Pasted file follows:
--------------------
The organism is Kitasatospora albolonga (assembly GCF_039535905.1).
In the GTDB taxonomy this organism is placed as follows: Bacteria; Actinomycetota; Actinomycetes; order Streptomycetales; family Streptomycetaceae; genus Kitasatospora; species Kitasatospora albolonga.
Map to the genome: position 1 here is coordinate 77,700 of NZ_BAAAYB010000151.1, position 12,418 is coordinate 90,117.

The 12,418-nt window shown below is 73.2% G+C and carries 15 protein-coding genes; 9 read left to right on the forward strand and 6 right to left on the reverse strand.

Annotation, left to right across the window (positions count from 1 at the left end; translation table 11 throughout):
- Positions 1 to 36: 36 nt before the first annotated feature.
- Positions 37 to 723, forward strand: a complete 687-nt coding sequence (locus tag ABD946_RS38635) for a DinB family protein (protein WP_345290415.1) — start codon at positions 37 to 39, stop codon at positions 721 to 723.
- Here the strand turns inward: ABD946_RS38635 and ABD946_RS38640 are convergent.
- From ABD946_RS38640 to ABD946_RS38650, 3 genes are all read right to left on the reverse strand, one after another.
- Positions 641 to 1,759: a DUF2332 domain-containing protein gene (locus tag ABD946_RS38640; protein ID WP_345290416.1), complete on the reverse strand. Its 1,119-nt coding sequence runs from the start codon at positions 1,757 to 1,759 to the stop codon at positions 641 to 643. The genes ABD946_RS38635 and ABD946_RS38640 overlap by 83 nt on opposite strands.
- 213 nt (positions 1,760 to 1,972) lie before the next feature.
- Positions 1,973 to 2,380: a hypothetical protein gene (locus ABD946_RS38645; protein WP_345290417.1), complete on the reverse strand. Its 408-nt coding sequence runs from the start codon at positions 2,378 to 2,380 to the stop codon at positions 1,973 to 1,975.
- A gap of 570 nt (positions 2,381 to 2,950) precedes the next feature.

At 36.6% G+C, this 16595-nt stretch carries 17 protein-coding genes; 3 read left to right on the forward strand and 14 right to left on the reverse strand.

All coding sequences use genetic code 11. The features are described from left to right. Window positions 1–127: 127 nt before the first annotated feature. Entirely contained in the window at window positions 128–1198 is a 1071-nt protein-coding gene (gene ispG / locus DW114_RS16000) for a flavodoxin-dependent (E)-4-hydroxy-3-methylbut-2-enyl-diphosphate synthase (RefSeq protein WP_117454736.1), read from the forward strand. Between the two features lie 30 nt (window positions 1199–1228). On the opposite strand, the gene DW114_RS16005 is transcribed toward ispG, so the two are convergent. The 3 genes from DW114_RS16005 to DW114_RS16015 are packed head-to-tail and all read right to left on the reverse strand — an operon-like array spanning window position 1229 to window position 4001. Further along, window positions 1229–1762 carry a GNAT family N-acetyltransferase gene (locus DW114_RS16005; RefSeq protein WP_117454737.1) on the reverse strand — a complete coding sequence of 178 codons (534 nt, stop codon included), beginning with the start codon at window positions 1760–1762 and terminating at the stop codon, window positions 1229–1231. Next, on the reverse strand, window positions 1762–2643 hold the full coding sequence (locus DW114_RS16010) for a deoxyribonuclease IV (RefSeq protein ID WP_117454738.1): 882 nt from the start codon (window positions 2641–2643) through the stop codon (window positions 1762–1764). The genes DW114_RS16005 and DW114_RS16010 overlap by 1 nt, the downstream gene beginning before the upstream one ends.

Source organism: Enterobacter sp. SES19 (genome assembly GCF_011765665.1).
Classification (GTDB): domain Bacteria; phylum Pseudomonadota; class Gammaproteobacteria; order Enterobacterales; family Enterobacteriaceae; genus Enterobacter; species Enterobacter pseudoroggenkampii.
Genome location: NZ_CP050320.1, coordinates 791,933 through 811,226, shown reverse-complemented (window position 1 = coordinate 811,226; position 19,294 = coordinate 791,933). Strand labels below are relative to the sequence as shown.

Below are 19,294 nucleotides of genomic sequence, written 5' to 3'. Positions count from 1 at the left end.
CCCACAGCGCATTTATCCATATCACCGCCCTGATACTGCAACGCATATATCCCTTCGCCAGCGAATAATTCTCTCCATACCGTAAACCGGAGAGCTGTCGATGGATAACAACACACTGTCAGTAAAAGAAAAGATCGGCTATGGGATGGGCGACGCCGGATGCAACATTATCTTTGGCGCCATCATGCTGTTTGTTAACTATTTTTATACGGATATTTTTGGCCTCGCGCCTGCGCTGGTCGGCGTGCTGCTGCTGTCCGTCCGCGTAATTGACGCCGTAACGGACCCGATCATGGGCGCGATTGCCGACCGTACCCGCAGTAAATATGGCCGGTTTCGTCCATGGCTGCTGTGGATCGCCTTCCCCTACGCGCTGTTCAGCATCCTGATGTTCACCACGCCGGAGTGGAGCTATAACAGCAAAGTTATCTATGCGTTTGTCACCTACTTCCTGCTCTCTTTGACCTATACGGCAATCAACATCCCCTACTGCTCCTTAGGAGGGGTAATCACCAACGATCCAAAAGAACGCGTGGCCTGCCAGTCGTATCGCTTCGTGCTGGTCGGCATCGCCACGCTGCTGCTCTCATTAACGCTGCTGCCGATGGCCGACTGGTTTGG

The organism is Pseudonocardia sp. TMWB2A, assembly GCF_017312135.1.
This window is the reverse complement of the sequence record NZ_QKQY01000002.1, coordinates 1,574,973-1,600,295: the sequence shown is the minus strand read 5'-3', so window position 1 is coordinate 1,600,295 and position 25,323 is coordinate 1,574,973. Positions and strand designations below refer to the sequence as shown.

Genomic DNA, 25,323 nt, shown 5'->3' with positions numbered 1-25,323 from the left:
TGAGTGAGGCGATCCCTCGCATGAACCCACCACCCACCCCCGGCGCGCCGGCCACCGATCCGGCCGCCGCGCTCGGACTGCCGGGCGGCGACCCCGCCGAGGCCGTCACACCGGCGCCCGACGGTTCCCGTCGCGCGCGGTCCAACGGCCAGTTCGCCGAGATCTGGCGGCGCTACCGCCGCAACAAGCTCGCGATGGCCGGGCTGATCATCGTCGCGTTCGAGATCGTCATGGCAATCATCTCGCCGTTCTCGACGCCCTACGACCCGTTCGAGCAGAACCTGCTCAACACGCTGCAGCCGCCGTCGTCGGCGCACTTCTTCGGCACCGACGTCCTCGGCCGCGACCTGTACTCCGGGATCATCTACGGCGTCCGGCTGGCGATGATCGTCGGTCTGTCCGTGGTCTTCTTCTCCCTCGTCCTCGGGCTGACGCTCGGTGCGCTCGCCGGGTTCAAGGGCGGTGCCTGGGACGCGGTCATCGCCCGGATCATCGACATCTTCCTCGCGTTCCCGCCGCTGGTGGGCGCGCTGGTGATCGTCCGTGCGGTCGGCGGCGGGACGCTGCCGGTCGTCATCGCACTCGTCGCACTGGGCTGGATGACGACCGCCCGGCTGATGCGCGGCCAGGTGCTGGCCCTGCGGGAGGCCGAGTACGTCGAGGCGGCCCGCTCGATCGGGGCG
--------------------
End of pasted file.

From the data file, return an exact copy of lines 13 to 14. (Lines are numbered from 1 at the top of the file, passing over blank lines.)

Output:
- A gap of 570 nt (positions 2,381 to 2,950) precedes the next feature.

At 36.6% G+C, this 16595-nt stretch carries 17 protein-coding genes; 3 read left to right on the forward strand and 14 right to left on the reverse strand.